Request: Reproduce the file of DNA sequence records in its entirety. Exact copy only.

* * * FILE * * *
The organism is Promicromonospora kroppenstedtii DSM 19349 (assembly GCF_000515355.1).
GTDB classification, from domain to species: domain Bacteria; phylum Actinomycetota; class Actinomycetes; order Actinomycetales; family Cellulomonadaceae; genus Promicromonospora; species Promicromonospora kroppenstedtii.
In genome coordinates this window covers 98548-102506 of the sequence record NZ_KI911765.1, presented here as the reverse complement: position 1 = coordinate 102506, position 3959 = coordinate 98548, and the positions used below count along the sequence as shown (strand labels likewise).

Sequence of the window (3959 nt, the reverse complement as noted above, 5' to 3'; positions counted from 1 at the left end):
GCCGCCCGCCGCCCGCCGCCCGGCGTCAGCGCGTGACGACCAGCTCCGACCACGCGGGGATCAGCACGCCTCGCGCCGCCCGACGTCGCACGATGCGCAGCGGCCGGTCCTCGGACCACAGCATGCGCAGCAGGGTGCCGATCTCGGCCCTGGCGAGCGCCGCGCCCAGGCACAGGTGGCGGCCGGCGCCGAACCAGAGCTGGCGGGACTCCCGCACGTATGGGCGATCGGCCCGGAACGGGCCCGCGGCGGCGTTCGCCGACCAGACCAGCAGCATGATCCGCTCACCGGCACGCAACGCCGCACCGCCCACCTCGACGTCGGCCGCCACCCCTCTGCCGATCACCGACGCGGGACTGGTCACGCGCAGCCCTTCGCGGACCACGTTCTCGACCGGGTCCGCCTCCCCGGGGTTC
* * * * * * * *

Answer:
The organism is Promicromonospora kroppenstedtii DSM 19349 (assembly GCF_000515355.1).
GTDB classification, from domain to species: domain Bacteria; phylum Actinomycetota; class Actinomycetes; order Actinomycetales; family Cellulomonadaceae; genus Promicromonospora; species Promicromonospora kroppenstedtii.
In genome coordinates this window covers 98548-102506 of the sequence record NZ_KI911765.1, presented here as the reverse complement: position 1 = coordinate 102506, position 3959 = coordinate 98548, and the positions used below count along the sequence as shown (strand labels likewise).

Sequence of the window (3959 nt, the reverse complement as noted above, 5' to 3'; positions counted from 1 at the left end):
GCCGCCCGCCGCCCGCCGCCCGGCGTCAGCGCGTGACGACCAGCTCCGACCACGCGGGGATCAGCACGCCTCGCGCCGCCCGACGTCGCACGATGCGCAGCGGCCGGTCCTCGGACCACAGCATGCGCAGCAGGGTGCCGATCTCGGCCCTGGCGAGCGCCGCGCCCAGGCACAGGTGGCGGCCGGCGCCGAACCAGAGCTGGCGGGACTCCCGCACGTATGGGCGATCGGCCCGGAACGGGCCCGCGGCGGCGTTCGCCGACCAGACCAGCAGCATGATCCGCTCACCGGCACGCAACGCCGCACCGCCCACCTCGACGTCGGCCGCCACCCCTCTGCCGATCACCGACGCGGGACTGGTCACGCGCAGCCCTTCGCGGACCACGTTCTCGACCGGGTCCGCCTCCCCGGGGTTC